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Letter

Primary Cutaneous Rosai-Dorfman Disease of the Scalp

Author Affiliation(s)

Introduction

Rosai-Dorfman disease (RDD) is a reactive and histioproliferative disorder of unknown cause. It predominantly affects the cervical lymph nodes, with extranodal lesions in 40% of cases (skin lesions comprise 16%). The presence of characteristic RDD symptoms (fever, night sweats, and weight loss), termed B symptoms, is considered systemic RDD. Primary cutaneous RDD (CRDD) comprises 3% of all RDDs. It is localized to the skin with no systemic symptoms or abnormal blood examination findings. Although it often occurs on the face, there are very few reports of primary CRDD of the scalp. We report a case of primary CRDD of the scalp that needed to be distinguished from angiosarcoma.

Case Presentation

A 51-year-old man noticed a mass on his head 6 months before his first visit, and 2 months prior, biopsy had been performed at a nearby hospital owing to gradual mass enlargement. Histopathological findings indicated angiosarcoma. PET/CT detected a skin lesion with accumulation in the right temporal region and no metastasis ( Figure 1A ). Therefore, he was referred to our hospital. Clinical examination revealed a smooth, soft, and mobile red mass measuring 2.5 × 2 cm in the right temporal region ( Figure 1B ), and the pathological diagnosis was reconsidered because he was younger than the typical angiosarcoma patient and had no purpura around the mass.

Figure 1 .

Clinical findings: (A) PET/CT taken at the nearby hospital. A skin lesion with an accumulation is seen in the right temporal region away from the skull. (B) Clinical findings at the first visit: a smooth, soft, and mobile red mass measuring 2.5 × 2 cm with no surrounding purpura.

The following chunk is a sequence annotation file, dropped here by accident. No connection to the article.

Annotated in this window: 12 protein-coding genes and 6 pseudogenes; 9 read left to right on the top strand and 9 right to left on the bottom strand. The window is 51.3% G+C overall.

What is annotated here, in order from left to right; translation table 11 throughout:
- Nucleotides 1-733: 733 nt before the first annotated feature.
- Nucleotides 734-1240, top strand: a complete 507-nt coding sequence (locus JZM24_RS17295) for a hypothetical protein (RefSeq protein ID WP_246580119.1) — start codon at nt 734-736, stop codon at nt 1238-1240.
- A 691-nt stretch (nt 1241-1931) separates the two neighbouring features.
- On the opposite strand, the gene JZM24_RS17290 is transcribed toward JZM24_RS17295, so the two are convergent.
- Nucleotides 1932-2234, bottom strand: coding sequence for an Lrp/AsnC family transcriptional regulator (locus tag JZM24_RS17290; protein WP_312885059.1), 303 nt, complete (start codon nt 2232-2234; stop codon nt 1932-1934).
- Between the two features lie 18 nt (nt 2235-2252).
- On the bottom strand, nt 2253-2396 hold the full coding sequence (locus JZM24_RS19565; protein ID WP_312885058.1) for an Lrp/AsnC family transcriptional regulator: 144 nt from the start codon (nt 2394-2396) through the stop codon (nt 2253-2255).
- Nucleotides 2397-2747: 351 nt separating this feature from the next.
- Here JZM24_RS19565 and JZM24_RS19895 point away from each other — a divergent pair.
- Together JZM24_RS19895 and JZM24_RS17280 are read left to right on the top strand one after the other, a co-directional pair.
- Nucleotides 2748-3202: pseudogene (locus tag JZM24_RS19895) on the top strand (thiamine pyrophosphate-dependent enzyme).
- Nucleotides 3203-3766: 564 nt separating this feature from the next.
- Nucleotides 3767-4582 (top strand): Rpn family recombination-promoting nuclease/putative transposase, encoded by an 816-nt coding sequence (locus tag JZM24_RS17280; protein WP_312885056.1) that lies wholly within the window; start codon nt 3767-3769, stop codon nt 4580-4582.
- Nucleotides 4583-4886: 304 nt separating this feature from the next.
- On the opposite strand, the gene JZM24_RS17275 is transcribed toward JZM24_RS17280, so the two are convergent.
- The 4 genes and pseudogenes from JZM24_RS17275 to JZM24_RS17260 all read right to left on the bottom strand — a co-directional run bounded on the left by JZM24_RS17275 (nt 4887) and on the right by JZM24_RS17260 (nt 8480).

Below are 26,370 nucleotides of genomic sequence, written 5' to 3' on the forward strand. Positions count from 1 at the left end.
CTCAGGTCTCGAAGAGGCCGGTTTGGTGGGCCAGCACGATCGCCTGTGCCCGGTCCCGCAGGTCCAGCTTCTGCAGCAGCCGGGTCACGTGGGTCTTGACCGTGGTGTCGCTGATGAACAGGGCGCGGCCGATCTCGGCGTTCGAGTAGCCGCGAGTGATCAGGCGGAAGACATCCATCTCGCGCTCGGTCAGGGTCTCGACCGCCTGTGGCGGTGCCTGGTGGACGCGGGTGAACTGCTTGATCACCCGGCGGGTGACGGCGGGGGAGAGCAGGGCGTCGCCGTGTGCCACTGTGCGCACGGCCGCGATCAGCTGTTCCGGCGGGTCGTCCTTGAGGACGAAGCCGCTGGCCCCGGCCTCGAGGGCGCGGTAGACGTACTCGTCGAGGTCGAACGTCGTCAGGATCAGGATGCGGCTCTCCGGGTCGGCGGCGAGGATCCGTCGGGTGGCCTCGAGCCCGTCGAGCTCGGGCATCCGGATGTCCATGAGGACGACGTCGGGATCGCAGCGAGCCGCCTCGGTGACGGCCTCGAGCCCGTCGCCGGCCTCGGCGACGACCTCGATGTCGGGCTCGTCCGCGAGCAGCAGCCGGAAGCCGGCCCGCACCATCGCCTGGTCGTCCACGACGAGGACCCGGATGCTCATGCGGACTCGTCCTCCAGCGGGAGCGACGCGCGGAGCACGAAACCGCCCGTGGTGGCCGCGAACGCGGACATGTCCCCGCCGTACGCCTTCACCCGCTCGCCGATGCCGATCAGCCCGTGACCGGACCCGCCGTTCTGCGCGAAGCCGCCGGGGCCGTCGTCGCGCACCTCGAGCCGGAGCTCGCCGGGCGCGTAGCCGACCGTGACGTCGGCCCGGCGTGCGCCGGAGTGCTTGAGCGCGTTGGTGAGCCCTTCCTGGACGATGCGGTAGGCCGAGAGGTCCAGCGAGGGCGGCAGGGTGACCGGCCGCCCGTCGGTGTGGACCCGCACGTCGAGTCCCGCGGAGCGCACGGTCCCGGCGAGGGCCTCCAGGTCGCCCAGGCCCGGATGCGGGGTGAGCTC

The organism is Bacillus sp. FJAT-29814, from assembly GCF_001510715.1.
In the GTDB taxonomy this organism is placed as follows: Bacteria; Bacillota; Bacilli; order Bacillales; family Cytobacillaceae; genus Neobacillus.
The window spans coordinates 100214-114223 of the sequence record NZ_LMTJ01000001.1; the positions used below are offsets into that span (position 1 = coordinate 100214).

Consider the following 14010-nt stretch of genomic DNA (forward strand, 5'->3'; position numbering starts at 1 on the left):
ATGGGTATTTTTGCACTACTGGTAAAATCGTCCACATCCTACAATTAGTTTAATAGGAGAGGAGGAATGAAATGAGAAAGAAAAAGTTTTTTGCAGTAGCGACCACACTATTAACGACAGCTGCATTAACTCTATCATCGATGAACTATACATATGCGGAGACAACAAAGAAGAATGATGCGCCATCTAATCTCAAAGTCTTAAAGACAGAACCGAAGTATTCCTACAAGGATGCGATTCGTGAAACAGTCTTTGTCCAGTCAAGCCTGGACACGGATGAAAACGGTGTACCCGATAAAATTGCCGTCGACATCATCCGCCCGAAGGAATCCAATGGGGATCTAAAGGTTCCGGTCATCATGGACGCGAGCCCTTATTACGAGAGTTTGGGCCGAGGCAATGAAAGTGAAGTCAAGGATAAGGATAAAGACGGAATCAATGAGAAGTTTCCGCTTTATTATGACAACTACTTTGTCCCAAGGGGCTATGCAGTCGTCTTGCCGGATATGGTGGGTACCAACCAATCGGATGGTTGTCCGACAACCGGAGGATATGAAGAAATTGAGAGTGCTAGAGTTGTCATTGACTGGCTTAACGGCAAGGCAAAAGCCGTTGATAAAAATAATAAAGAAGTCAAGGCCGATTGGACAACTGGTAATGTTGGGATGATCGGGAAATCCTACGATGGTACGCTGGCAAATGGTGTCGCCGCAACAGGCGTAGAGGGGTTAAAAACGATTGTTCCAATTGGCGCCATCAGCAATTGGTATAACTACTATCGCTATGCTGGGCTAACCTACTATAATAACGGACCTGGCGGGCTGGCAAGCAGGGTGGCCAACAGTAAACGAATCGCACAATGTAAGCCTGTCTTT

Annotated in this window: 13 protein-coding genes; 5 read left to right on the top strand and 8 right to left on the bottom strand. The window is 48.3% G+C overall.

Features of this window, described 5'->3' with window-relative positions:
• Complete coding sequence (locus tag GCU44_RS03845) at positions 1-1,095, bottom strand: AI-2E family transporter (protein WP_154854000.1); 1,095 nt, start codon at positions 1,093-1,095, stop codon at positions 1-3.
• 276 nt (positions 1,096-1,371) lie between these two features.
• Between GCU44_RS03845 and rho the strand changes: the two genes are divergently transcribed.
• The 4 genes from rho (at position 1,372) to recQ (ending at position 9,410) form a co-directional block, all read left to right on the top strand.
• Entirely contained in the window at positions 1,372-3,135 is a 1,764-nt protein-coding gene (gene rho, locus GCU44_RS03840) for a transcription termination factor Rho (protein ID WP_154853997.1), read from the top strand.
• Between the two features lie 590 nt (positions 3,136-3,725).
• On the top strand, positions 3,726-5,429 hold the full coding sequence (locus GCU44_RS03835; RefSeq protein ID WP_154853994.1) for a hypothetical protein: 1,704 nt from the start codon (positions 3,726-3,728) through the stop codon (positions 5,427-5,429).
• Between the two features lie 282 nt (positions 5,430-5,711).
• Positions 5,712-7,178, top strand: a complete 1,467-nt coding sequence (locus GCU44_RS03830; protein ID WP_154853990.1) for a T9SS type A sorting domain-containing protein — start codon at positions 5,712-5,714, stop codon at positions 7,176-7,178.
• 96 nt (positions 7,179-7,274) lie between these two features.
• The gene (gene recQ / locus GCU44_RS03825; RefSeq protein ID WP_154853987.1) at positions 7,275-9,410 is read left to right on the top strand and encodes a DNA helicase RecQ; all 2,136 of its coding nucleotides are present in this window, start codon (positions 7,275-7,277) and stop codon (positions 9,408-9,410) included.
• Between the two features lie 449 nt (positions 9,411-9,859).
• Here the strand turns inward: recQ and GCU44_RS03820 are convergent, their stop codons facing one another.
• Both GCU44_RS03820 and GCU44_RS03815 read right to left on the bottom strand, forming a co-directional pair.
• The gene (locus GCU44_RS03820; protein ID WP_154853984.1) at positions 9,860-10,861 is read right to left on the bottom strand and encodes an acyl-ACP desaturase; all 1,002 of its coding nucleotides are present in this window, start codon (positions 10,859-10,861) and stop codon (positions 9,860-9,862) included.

Numerous inflammatory cells (plasma cells) were seen in the dermis ( Figure 2A ). Many large histiocytes formed a nodular/diffuse pattern ( Figure 2B ).

Figure 2 .

Histopathological features: (A) There are many large histiocytes forming a nodular/diffuse pattern (H&E, ×200). (B) Normal lymphocytes and neutrophils are detected in the cytoplasm of the large histiocytes, which is called emperipolesis (H&E, ×400). (C) The large histiocytes are positive for S100 (immunohistochemical staining, ×200).

Normal lymphocytes and neutrophils were detected in the cytoplasm of large histiocytes, termed emperipolesis. Tumor cells were positive for S100 and CD68 and negative for CD1a, CD34, and ERG. ( Figure 2C ). Thus, CRDD was diagnosed. At follow-up 10 months after the patient’s first visit, with no treatment, the tumor reduced in size.

Conclusions

Five cases of CRDD of the scalp have been reported (4 primary skull RDD with subcutaneous infiltration and 1 primary CRDD of the scalp) [ 1 ] . Accumulation of RDD on PET/CT has been reported [ 2 ] . Therefore, it must be differentiated from other malignant diseases.

Our case mimicked an atypical angiosarcoma that presented as classical angiosarcoma found on sun-damaged skin of the head and neck of elderly patients, lymphedema-associated angiosarcoma in postmastectomy or lymphatic malformations, and post-radiation angiosarcoma in radiation fields.

Histopathological CRDD findings revealed large histiocytes, which form nodular/diffuse patterns with skin infiltration and are positive for S100 and CD68 but negative for CD1a.

These histological features indicate RDD as a non-Langerhans cell histiocytosis. Further, immunohistochemical staining of CD34 and ERG, markers of vascular endothelium, distinguishes CRDD from angiosarcoma. Emperipolesis, in which normal lymphocytes and neutrophils are recognized in the cytoplasm of histiocytes, is a characteristic feature of CRDD. These 3 features must be present to suspect angiosarcoma. CRDD undergoes spontaneous regression and has a good prognosis. Minimally invasive modalities, such as excision and topical, local injection of, and internal use of steroids, are options for treatment; however, a benign or malignant diagnosis greatly influences the treatment strategy. Thus, it is crucial to consider CRDD in the diagnosis of atypical skin cancers.

References

  1. A case of cutaneous Rosai-Dorfman disease with underlying calvarial involvement and absence of BRAF V600E mutation Kaskas NM, Kern M, Johnson A, et al. JAAD Case Rep.2015;1(6):408-411. CrossRef PubMed
  2. 18F-fluoro-2-deoxyglucose positron emission-computed tomography in a rare cutaneous form of Rosai-Dorfman disease: a case report Hadchiti J, Kamar FG, Ghosn JA, et al. Mol Clin Oncol.2018;8(2):236-241. CrossRef PubMed

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